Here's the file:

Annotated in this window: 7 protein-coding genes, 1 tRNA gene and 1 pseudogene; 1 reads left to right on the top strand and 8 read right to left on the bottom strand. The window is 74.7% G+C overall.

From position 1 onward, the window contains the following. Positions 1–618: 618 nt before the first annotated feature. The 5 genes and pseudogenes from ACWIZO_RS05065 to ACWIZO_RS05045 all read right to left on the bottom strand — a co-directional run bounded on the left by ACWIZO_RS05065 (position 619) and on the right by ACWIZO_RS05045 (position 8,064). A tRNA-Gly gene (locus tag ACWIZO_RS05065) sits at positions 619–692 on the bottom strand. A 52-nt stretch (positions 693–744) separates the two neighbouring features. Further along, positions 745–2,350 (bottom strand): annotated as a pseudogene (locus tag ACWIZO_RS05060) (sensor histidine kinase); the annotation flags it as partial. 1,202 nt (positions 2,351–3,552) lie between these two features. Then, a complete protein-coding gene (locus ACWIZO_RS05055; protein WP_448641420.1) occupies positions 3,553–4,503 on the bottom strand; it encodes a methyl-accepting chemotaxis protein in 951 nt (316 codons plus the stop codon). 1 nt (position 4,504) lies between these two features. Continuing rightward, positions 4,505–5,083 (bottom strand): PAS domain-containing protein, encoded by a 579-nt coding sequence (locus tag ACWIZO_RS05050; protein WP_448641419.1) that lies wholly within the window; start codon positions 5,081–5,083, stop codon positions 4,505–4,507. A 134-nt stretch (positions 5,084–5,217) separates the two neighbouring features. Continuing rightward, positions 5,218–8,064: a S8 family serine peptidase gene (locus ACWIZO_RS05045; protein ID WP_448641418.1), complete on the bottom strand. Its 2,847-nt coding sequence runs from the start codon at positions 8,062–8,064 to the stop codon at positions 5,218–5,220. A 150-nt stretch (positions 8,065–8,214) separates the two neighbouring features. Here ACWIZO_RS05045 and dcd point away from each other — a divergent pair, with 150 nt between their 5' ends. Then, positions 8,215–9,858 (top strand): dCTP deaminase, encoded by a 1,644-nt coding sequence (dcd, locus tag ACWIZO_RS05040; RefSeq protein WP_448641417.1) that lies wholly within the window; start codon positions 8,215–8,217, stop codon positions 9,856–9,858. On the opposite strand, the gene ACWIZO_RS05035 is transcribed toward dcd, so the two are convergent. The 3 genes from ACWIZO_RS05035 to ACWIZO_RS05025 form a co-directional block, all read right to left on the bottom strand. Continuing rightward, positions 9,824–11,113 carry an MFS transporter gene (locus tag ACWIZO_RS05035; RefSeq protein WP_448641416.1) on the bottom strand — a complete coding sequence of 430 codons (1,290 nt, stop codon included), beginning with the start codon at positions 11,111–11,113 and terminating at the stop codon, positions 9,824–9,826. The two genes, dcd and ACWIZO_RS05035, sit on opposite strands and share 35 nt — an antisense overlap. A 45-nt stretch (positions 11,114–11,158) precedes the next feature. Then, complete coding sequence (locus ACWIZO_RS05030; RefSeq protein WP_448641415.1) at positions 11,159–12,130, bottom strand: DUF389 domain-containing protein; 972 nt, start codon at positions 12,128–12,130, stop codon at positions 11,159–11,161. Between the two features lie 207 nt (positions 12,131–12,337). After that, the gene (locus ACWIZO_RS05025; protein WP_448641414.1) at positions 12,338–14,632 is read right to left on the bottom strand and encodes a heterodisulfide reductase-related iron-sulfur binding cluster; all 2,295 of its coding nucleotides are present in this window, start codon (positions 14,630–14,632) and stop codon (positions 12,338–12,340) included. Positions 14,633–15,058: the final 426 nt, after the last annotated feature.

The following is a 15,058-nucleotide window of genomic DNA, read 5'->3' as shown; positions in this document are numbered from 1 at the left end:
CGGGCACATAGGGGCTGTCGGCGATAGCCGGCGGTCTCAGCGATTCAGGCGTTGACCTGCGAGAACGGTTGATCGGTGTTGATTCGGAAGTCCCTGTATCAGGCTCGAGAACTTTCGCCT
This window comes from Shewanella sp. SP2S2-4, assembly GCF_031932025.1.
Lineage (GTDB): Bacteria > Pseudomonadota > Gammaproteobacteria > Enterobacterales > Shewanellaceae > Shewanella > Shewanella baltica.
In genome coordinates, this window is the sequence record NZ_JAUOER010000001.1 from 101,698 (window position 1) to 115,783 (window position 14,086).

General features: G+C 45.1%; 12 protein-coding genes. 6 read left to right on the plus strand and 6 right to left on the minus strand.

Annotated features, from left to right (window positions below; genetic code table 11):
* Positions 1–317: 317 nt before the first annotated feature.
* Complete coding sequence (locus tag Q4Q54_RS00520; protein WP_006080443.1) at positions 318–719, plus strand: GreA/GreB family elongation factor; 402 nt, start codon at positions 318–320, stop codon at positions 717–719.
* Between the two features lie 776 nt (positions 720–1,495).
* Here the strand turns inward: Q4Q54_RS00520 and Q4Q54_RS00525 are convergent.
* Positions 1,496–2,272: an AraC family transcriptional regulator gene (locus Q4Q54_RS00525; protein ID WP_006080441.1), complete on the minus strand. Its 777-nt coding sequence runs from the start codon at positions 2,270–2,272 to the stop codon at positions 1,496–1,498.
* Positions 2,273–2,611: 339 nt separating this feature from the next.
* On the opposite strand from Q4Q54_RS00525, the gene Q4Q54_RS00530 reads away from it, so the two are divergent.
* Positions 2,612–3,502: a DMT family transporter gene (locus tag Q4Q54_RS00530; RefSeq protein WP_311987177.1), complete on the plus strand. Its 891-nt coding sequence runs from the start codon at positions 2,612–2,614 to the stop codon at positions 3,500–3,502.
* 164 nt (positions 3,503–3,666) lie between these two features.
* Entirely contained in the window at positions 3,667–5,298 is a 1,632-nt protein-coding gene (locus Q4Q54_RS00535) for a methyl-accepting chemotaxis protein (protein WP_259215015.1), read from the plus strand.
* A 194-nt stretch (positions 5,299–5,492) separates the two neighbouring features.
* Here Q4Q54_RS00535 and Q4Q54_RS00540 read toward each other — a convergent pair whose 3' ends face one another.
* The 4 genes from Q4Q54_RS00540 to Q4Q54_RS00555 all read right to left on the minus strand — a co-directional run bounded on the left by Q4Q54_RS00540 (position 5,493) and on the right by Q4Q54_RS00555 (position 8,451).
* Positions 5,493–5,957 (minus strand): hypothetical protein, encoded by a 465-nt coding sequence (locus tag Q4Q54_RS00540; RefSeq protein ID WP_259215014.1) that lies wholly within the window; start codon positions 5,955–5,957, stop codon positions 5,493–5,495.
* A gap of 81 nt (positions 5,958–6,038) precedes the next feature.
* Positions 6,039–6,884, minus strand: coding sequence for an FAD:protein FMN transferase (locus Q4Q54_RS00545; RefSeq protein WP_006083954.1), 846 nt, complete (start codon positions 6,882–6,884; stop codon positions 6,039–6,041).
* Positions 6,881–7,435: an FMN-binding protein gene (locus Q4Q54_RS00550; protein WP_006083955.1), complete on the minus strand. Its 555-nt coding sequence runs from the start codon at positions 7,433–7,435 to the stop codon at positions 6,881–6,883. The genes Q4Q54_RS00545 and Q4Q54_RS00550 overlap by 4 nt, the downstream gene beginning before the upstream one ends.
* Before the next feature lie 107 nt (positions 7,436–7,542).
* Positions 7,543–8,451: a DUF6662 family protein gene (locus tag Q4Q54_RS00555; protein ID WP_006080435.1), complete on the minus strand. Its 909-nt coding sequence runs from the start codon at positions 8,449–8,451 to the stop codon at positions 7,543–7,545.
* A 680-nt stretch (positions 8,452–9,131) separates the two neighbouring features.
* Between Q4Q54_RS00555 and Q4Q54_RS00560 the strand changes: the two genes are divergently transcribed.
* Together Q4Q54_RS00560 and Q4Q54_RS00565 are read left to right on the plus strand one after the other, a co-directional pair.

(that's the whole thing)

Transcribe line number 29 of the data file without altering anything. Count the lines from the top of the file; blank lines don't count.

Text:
* A 680-nt stretch (positions 8,452–9,131) separates the two neighbouring features.